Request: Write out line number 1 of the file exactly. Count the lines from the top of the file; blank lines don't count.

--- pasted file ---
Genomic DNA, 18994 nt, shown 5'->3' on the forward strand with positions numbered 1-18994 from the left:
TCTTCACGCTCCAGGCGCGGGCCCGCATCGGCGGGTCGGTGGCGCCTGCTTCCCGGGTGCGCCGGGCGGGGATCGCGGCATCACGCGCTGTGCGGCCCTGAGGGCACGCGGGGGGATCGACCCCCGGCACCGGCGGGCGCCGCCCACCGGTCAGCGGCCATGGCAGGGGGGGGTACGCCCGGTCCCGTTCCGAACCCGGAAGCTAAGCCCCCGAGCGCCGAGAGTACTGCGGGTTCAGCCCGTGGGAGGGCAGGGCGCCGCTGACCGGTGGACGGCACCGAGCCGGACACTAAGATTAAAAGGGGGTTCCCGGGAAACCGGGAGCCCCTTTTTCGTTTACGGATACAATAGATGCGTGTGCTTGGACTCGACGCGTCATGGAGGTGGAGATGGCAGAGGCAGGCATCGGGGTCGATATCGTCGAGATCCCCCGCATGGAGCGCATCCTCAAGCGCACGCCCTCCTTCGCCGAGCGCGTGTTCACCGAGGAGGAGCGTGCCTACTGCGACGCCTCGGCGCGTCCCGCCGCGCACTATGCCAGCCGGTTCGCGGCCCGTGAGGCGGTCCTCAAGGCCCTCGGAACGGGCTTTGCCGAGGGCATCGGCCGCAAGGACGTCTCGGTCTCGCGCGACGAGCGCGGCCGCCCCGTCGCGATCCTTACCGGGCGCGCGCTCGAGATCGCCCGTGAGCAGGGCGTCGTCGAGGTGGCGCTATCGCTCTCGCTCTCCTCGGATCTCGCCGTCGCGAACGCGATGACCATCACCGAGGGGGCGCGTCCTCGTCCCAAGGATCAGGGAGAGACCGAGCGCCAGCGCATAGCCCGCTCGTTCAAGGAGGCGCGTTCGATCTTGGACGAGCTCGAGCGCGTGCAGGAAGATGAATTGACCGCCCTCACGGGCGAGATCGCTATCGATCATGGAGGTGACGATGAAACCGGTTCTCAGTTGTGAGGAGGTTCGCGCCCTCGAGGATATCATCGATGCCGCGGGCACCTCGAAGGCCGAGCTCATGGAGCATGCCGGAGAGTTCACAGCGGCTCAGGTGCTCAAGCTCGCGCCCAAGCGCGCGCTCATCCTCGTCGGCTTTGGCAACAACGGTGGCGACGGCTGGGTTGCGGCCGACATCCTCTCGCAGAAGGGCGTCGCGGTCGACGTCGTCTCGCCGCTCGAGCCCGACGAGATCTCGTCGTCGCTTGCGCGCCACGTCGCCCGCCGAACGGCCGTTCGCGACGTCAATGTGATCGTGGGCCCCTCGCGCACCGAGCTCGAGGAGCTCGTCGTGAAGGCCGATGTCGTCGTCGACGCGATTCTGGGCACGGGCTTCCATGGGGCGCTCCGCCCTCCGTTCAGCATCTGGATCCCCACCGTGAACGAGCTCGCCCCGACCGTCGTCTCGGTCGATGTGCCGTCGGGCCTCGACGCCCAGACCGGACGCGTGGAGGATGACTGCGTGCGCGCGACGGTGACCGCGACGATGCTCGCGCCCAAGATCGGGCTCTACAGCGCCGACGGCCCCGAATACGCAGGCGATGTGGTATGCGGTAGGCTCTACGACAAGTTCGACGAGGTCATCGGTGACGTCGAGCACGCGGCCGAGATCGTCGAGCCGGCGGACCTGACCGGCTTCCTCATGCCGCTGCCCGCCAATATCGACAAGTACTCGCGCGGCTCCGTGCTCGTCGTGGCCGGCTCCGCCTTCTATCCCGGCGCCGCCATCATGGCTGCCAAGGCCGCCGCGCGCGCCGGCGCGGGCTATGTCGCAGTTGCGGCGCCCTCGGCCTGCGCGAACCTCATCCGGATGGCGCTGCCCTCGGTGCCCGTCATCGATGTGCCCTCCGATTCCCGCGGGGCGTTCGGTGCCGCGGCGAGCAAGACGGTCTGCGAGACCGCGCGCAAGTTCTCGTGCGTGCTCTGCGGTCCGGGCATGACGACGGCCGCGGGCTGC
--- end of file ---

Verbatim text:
Genomic DNA, 18994 nt, shown 5'->3' on the forward strand with positions numbered 1-18994 from the left: